Anger can be directed at God or at Self; I find my anger is at myself, not God. I am very hard on myself and therefore can be self-loathing. Anger is tricky like that. Regardless, to be angry with God OR Self is a sign of bondage.

Anger makes room for the devil.

Secondly, the saying goes: the size of a man can be measured by the size of the thing that makes him angry.

What makes me angry? What are my triggers? What sets me off?

I need to learn to understand my anger. I also need to express my anger in nondestructive and non-sinful ways.

Only by God’s grace!

James 1:19 is a life verse. My anger is not going to result in God’s righteousness. I cannot be an angry man and a man of God at the same time. Olsson gives us the imagery likening someone trying to do things on their own strength to burning wet garbage; it only creates suffocating smoke.

It will take Divine Intervention.

Lastly, the image a ticking timebomb has been on my mind over these last few weeks.

What happens when something explodes? It destroys whatever is around it. No life is ever brought from an explosion; only carnage.

Or the Crock-pot: it seethes and smolders. It’s repressed, resentful, and bitter. It re-hashes real and imagined wrongs. What a mess.

Do I really want to be like that? People tip-toeing around me?

I do not want to have pregnant nostrils!

I have full faith and confidence that God’s grace and love will calm the waters and lower the temperature. What is my anger telling me about myself and what is going on in my life?

I refuse to be an instrument for the devil and to allow him to use my anger against me, my family, or my ministry.

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All True or Not True At All

All scripture is given by inspiration of God, and is profitable for doctrine, for reproof, for correction, for instruction in righteousness.” – 2 Tim. 3:16

There is an old preacher’s phrase that goes: “The Bible is either all true or not true at all!

Paul tells Timothy that all scripture is breathed out by God. The Author is YHWH. YHWH is perfect and therefore anything He inspires will be perfect.

The Bible has complete and total authority. It is inspired and inerrant. It is infallible and eternal. We either believe this or we don’t.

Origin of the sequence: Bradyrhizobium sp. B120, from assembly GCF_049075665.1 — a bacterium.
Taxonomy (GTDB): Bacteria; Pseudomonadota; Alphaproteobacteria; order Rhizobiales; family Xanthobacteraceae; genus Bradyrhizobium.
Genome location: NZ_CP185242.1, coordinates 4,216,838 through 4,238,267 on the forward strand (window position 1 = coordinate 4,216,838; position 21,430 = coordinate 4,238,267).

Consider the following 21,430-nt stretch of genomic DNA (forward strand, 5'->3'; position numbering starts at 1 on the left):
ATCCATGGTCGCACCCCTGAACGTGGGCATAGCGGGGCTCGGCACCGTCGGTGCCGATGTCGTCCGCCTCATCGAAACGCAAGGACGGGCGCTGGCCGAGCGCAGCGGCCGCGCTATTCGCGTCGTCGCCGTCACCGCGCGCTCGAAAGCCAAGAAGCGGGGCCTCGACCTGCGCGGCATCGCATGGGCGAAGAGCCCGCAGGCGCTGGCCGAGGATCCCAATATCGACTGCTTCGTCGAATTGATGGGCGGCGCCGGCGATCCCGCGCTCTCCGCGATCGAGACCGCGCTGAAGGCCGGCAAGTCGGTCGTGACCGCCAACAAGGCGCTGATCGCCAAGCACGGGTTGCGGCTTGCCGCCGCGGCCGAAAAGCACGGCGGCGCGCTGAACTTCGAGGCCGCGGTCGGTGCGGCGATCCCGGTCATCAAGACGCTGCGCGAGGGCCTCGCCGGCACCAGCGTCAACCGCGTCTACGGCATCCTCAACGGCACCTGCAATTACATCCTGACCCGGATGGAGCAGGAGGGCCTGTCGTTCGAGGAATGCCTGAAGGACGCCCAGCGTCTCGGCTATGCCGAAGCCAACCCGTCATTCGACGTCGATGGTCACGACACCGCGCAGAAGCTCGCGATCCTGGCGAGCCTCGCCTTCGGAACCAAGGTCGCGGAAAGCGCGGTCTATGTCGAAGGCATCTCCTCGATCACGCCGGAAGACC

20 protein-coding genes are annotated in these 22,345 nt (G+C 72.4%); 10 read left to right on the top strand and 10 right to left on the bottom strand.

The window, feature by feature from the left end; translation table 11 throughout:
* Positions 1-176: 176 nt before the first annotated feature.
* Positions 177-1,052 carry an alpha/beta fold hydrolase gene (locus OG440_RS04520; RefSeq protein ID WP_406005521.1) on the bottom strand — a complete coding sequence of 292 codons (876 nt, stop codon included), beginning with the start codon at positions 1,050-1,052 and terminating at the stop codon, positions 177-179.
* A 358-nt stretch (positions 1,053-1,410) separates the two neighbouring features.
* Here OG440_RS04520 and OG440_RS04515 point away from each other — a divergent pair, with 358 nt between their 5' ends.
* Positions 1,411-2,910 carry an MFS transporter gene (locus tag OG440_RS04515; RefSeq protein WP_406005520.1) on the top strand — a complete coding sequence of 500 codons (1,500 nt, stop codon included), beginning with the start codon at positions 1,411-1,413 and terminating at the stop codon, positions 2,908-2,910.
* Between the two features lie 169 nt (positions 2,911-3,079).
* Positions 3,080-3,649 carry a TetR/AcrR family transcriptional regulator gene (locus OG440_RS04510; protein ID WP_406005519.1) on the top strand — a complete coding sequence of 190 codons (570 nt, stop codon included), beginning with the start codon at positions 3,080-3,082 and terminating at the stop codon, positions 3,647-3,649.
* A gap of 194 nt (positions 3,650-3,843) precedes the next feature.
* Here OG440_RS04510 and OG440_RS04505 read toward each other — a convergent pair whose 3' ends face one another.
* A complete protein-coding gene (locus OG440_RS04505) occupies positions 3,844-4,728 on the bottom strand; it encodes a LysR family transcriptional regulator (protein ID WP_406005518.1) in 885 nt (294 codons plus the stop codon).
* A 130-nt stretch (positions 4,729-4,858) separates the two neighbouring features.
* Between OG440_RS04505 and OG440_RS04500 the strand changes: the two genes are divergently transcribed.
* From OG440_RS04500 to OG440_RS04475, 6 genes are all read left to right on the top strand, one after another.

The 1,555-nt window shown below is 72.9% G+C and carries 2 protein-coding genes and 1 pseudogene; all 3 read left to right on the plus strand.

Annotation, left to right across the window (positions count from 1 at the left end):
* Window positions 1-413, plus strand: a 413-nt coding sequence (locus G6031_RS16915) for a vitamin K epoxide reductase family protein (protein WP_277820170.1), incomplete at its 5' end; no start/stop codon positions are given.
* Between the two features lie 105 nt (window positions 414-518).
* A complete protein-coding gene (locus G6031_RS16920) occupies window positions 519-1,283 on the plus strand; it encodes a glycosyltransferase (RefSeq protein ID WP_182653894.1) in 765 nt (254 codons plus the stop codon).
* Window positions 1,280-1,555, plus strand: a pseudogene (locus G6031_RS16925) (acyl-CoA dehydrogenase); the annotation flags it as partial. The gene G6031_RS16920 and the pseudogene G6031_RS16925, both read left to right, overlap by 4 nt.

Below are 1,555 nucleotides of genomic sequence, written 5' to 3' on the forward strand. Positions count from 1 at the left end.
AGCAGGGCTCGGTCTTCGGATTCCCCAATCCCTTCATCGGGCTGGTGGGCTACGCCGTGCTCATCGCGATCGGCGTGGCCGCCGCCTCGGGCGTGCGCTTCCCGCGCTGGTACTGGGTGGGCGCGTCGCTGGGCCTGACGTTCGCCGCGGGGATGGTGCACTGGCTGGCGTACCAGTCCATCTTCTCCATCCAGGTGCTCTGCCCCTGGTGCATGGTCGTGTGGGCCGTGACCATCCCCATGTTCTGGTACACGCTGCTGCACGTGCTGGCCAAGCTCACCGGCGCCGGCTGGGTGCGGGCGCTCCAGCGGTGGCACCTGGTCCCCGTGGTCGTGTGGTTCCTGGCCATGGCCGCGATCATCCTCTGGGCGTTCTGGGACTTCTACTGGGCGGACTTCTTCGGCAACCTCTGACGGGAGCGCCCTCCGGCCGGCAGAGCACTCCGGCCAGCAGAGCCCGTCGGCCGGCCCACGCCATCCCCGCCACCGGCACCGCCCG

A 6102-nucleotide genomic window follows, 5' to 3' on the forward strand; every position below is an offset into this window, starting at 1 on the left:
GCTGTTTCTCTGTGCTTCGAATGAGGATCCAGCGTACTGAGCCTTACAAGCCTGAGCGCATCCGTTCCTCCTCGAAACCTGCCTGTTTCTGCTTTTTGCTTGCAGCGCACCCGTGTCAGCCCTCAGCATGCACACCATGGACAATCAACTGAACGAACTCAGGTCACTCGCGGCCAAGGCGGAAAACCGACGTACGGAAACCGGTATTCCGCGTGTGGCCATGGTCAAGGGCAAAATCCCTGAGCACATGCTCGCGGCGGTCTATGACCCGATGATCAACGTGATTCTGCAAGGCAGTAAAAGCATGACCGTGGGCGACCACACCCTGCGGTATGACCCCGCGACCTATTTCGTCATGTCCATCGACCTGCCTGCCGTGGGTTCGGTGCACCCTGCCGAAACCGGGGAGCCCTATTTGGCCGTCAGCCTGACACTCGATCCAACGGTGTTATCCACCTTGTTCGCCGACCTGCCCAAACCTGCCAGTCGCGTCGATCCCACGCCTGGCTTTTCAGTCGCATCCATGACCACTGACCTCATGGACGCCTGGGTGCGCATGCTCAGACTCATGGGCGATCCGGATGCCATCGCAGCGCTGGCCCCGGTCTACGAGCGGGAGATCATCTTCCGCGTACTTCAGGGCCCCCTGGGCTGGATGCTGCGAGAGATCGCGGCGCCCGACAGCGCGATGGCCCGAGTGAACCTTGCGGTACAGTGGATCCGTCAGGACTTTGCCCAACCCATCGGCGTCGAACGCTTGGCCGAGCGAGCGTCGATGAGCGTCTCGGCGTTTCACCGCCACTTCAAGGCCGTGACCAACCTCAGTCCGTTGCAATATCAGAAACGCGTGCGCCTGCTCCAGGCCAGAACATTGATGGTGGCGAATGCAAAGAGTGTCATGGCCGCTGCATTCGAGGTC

The Bible is either all true or not true at all!

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They Which Testify of Me

“You search the Scriptures, for in them you think you have eternal life; and these are they which testify of Me.” – Jesus (John 5:39)

The inerrant, inspired, and eternal word of God testifies of Jesus.

He said the Bible points to Him, speaks of Him, reveals Him, and bears witness of Him.

That is why Bible intake is so critically valuable to everyone.

The Scriptures testify of Jesus.

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The Instrument God Uses

“Of His will He brought us forth BY THE WORD OF TRUTH” – James1:18

Only God transforms the soul. He performs spiritual heart surgery (Ezekiel. 36:26).

What is His instrument?

What is His scalpel?


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Sin Killed Me

“For sin, taking occasion by the commandment, deceived me, and by it killed me.” – Romans 7:11

There are many pulpits across this nation that won’t admit that SIN IS REAL. How can we help sick people if we ignore the very thing that is making them sick?

We are born into sin (Psa. 51:5), but also sin is a choice – and that choice leads to death. Owning up to that fact should not be paralyzing; it should be liberating! We don’t wallow in shame. We yield our lives to Christ. We revel in victory.

The root-problem in our lives flow from one source: our rebellious sin-soaked hearts making selfish and foolish choices.

Sin is a matter of the heart. “The heart is deceitful above all things, and desperately wicked: who can know it?” – Jer. 17:9

Adam and Eve started as gardeners, became rebels, and ended up as fugitives (Dunnam, 10).  The temptation to disobedience came “from without – in the form of a serpent” (Dunnam, 11). The sin nature was “alien” (not God’s intention for us). It came from without. I think that is an important distinction.

As an answer to the Fall and consequently, Man’s total depravity – God has provided deliverance in the Person of His Son, Jesus Christ.

Ref: Maxie Dunnam and Kimberly Dunnam Reisman. The Workbook on the Seven Deadly Sins. Upper Room Books, 2017.


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His Commandment That We Believe

This is His commandment, that we believe in the name of His Son Jesus Christ, and love one another, just as He commanded us” – 1 John 3:23

The call to believe the gospel IS A COMMAND.

It is not optional. It is not a suggestion. It is commanded. It is mandatory.

Disbelief is disobedience.

Belief is obedience.

Only belief in “His Son Jesus Christ” is fulfilling the commandment.